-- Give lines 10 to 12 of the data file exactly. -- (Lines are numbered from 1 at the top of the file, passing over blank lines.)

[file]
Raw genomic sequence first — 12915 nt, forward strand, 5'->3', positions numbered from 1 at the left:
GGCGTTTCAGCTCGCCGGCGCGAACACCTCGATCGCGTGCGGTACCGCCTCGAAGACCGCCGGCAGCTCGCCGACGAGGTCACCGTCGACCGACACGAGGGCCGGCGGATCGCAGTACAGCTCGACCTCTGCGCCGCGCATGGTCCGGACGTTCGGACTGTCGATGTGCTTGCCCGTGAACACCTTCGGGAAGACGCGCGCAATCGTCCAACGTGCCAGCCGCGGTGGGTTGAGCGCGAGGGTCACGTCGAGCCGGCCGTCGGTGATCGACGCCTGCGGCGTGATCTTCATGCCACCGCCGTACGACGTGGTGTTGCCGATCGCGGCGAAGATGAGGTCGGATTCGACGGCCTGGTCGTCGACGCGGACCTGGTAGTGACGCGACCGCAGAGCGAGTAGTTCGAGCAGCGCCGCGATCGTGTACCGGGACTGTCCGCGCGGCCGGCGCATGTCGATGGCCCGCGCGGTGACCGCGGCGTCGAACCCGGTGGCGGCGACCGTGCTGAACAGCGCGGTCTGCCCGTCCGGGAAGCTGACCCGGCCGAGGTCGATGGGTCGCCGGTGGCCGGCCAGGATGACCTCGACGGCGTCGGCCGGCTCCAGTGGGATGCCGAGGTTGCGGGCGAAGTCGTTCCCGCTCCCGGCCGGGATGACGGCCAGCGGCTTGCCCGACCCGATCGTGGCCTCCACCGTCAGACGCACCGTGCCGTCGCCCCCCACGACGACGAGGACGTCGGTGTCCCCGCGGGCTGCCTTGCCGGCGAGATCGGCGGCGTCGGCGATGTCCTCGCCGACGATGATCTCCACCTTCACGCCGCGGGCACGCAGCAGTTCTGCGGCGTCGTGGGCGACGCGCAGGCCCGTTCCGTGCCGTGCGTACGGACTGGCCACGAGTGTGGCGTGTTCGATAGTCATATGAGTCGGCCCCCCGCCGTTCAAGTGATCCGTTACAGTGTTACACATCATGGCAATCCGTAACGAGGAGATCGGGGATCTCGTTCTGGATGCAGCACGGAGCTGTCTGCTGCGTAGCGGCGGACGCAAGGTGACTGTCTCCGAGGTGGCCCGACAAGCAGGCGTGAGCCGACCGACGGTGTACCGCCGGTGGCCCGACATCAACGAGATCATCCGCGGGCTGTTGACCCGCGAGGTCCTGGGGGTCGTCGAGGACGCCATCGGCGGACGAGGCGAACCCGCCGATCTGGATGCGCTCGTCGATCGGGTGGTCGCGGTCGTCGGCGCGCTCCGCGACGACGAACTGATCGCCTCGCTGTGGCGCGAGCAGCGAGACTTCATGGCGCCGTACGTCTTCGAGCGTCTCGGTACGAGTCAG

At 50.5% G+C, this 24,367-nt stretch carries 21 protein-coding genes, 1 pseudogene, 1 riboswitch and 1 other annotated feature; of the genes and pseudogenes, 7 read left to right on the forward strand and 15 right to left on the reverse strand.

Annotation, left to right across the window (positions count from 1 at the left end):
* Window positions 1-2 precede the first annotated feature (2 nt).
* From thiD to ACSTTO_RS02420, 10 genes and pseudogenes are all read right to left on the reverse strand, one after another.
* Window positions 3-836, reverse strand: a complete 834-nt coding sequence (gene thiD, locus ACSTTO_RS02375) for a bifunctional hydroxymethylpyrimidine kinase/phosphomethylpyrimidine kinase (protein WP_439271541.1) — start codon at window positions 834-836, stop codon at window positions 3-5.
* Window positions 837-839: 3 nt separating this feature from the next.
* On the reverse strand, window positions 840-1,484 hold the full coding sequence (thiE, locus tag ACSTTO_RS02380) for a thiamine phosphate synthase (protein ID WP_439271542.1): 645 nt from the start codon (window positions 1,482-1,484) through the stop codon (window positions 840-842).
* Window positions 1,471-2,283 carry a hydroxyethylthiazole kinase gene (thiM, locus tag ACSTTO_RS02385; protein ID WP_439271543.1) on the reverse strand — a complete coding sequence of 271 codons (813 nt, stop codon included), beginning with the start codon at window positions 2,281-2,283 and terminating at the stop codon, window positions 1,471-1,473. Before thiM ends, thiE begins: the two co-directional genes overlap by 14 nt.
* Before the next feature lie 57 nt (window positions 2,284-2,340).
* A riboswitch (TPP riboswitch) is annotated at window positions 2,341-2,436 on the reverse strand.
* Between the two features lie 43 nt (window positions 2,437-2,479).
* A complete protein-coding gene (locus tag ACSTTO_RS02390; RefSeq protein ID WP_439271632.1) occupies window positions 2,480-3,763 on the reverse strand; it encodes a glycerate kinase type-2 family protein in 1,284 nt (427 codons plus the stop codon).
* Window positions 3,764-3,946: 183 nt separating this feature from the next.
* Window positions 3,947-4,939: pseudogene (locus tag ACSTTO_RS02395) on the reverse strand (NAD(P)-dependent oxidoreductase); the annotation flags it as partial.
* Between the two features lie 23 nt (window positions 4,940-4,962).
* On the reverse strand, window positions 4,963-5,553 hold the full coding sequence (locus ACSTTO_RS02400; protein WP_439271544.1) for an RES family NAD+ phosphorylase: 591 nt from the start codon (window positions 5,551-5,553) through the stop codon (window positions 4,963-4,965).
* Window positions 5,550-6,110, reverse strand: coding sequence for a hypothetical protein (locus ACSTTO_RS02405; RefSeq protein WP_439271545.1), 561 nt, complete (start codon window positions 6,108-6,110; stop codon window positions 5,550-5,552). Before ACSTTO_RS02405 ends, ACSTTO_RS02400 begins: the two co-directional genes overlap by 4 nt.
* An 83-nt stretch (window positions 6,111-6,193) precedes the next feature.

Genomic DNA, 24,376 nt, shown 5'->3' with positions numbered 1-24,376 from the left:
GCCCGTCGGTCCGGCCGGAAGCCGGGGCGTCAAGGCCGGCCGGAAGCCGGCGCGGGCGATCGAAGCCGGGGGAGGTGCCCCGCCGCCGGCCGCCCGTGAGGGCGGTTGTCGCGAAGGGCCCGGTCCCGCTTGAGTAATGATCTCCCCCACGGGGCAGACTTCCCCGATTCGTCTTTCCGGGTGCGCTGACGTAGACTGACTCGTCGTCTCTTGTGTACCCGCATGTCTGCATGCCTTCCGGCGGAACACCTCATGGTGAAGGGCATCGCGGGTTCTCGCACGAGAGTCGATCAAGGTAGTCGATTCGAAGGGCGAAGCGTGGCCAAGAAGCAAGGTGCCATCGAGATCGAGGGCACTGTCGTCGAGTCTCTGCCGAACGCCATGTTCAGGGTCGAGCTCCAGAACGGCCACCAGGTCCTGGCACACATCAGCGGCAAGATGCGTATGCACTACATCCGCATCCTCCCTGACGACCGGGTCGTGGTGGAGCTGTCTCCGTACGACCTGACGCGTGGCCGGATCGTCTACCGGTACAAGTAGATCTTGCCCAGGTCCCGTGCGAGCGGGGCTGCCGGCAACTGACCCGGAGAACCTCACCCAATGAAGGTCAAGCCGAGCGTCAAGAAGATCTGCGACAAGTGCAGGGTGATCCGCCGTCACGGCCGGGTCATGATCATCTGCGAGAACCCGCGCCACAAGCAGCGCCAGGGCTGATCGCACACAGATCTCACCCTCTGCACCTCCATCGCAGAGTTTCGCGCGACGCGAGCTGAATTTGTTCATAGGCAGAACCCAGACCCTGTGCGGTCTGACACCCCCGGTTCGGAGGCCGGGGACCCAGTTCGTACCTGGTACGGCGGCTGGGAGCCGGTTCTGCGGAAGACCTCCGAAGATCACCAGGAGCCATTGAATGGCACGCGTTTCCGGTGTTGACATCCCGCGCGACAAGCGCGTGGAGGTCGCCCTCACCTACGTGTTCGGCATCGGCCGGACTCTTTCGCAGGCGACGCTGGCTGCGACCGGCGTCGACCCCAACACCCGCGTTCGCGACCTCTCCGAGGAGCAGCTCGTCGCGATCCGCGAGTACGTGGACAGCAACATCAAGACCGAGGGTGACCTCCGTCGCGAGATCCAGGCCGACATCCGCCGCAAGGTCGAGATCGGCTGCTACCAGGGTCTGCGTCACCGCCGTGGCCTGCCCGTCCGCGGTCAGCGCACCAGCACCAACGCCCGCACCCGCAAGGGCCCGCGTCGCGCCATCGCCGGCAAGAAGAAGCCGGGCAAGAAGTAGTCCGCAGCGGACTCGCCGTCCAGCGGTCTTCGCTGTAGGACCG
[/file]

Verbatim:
* Window positions 1,471-2,283 carry a hydroxyethylthiazole kinase gene (thiM, locus tag ACSTTO_RS02385; protein ID WP_439271543.1) on the reverse strand — a complete coding sequence of 271 codons (813 nt, stop codon included), beginning with the start codon at window positions 2,281-2,283 and terminating at the stop codon, window positions 1,471-1,473. Before thiM ends, thiE begins: the two co-directional genes overlap by 14 nt.
* Before the next feature lie 57 nt (window positions 2,284-2,340).
* A riboswitch (TPP riboswitch) is annotated at window positions 2,341-2,436 on the reverse strand.